The 5 Minute Miracle – Guitar Practice Efficiency Secrets

Here’s a simple but incredibly effective strategy that I’ve used over the years when I have been busy, but I still need to make time for my music.

Check out the podcast below where I share it with you:

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Greg O’Rourke: Hi guys. Welcome to My name’s Greg O’Rourke and it’s great to have you listening along today. This website’s all about the rapid path to mastering guitar and to build your skills to get you to the next level in your playing. So visit my website for a whole bunch of free lessons and courses and everything you need for a step-by-step instruction on building your skills with guitar and especially jazz guitar.

So here’s a simple but incredibly effective strategy that I’ve used over the years when I have been busy, but I still need to make time for my music. I don’t think you need to assume that to still make progress in guitar, you need to practise for hours and hours every day. Obviously, if you can that’s fantastic, but sometimes you can make excellent progress, simply by using what I call the Five-Minute Miracle.

There’s nothing groundbreaking about this really. All I do is grab my mobile phone, which has a countdown timer on it, and I set the timer for five minutes. And then I just grab my guitar, I don’t even bother to tune it. If it’s reasonably in tune, that’s great. And I just get straight into the next thing on my list that I need to develop.

So for example, if I’m trying to learn a new jazz standard, I might spend a bit of time learning one or two phrases from the melody. If I’m interested in learning how to solo over a particular tune, this is something I often do, I’ll just put on one chord from the progression and jam over it for a while. Building things up like this step-by-step, can be very effective because what it does is it presents your mind with a problem in a very constrained way. So for example, soloing over a G13 chord in the progression. And then, you can just focus on that single chord. And then maybe the next day, you might revisit that for say, 30 seconds, and then go to the next chord in the progression. And then on the third day, you might practise those two chords together. And I find a looper pedal is incredibly useful for this kind of technique.

So what am I talking about here? Let’s give a real world example. I’ve just set the timer for five minutes. I’ve grabbed my guitar. I don’t really care if it’s perfectly in tune or not, and I’ll just lay down quick pattern like this on my looper. Here we go, it’s a nice G13 chord. And so, this is one of the chords out of Take the A Train or something like that. If I’m looking at that standard and I see this chord, I’m just going to practise messing around over G13. Okay, here we go.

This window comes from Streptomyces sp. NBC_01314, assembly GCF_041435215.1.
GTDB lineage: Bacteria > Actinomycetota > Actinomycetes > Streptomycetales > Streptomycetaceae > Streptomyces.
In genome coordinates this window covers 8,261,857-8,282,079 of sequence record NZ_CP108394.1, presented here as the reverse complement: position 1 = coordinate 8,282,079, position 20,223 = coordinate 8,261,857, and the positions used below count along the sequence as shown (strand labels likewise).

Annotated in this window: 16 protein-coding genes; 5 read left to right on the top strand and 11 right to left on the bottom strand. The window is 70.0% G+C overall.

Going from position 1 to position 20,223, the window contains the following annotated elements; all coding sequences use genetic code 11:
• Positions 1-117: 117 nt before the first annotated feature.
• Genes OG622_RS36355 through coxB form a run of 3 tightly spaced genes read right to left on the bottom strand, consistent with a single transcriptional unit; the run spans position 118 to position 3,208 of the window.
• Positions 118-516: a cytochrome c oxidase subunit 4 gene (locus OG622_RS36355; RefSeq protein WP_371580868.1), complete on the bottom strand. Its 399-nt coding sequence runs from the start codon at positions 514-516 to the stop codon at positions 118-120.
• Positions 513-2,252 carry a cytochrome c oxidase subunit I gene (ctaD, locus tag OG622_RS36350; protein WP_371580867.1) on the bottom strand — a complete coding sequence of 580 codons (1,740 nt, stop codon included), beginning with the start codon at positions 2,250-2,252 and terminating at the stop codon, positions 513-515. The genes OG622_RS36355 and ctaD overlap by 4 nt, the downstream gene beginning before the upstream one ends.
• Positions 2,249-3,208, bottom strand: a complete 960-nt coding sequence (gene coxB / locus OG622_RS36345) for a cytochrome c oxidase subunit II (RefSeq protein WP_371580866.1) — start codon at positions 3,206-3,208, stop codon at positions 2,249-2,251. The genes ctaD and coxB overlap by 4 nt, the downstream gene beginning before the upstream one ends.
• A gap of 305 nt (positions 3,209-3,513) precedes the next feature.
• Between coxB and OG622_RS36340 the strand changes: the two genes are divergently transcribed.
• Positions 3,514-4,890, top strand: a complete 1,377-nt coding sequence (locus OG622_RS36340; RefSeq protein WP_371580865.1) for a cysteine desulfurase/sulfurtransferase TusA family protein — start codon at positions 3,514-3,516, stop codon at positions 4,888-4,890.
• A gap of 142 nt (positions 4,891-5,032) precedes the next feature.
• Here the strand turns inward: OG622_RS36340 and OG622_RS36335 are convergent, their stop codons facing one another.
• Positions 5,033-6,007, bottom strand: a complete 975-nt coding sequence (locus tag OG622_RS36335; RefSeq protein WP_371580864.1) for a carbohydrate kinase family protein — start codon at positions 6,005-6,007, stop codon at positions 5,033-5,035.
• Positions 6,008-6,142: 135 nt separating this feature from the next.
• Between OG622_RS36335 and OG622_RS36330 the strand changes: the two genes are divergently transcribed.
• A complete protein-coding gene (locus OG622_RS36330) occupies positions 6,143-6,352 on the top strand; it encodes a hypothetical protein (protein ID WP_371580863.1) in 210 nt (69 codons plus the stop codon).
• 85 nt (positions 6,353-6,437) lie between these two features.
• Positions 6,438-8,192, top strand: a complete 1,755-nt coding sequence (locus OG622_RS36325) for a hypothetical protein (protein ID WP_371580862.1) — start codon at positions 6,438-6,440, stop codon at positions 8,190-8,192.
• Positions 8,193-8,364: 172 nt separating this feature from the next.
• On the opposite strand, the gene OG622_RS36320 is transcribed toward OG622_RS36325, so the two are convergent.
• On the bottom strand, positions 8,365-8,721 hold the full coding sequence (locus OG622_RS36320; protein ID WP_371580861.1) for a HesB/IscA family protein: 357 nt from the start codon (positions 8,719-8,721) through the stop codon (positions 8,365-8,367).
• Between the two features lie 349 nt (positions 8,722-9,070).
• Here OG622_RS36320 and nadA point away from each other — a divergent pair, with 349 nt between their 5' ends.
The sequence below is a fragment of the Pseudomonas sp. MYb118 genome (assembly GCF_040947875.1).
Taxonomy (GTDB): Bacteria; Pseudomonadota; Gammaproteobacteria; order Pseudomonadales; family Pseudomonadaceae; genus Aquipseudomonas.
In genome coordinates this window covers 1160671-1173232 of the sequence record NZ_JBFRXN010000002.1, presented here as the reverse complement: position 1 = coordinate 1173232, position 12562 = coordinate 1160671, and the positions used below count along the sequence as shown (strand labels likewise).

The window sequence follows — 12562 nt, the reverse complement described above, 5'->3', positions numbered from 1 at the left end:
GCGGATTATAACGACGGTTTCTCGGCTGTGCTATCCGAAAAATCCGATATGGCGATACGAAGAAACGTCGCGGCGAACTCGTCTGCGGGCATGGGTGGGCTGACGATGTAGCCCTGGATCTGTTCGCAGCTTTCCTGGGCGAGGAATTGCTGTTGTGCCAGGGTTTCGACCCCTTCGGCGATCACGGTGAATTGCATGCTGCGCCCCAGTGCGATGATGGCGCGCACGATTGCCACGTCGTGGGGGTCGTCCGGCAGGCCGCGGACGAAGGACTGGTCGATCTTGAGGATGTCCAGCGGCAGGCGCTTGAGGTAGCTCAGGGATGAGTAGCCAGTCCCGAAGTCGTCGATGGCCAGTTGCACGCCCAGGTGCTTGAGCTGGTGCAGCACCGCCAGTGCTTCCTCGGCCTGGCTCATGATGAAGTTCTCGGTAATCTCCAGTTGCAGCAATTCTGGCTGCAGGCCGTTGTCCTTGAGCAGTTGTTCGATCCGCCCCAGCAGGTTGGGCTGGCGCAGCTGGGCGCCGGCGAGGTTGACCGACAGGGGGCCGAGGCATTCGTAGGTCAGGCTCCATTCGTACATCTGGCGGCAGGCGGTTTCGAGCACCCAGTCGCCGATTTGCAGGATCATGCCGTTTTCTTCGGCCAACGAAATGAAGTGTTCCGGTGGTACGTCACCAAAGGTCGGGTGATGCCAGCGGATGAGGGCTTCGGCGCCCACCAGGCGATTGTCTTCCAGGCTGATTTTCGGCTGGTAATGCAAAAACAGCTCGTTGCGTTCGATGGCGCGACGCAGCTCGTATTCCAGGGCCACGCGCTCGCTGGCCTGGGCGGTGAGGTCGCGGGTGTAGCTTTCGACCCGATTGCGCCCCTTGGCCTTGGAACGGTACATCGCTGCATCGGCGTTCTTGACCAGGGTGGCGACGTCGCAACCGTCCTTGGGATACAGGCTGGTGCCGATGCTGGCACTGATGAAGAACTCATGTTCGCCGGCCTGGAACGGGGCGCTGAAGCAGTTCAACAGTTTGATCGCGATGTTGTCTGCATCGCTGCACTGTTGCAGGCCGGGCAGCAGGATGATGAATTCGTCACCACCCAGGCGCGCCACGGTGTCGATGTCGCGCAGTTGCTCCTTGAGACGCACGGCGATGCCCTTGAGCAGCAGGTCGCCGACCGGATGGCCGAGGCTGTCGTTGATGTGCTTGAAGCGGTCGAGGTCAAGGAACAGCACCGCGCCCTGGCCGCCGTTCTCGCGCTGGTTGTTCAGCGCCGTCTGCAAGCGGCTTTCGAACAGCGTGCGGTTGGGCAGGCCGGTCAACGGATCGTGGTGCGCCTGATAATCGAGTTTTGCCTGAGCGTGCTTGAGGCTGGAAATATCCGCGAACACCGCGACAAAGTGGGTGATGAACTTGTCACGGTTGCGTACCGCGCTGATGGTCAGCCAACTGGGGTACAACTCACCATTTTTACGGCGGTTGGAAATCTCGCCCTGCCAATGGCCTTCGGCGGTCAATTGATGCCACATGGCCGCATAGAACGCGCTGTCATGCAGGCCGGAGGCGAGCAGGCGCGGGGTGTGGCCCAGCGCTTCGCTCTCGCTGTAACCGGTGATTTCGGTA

Okay, so can you hear how… what’s great about this practise is, it’s instantly satisfying, and also it’s a great step-by-step building block for say, focusing on a jazz standard, because rather than getting overwhelmed with all the different chords in one practise session, you just focus on one chord. And even if you only have time for one chord in one of those five minute miracle sessions, then gradually over the course of the week, you can actually cover quite a lot of different chords and combinations of them. So for example, in the next practise that I’ll do the next day for five minutes, I might combine that with another chord and loop that around. And so, in this kind of very embryonic step-by-step way, you’ll actually be very surprised on how fast you can develop your skills over a standard.

And what’s interesting is that it’s actually very highly leveraged because what you’re doing is, you’re presenting your mind the problem, and then you’re going away from it and you’re going to sleep and then you coming back, consolidating it quickly, and then adding another chunk. And then, if that’s all the time you have, then you go to sleep the next night. And then by the power of leveraging your subconscious, which is something I’ve talked about a lot in my courses and programmes over the years, it kind of seemingly without effort, you can really develop your playing. And it’s crazy how you think, man, I only spent five minutes on that, but I’ll come back the next day and it’s a lot easier and everything’s making sense. That’s your subconscious working for you when you’re not on the guitar.

This is the thing sometimes I find… I’m sure you’ve all had this feeling, when you’re trying to solve a difficult problem, in anything. For example, on my website I had a bit of a coding issue, and I was scratching my head, trying to peel my brain, how am I going to solve this problem? And I would have sat there for like an hour, just not really getting anywhere. Then I go to sleep on it and I come back, and all of a sudden the solution presents itself within a few minutes. A lot of creative types and scientists have commented on this, the power of the subconscious in solving problems when you’re away from the problem.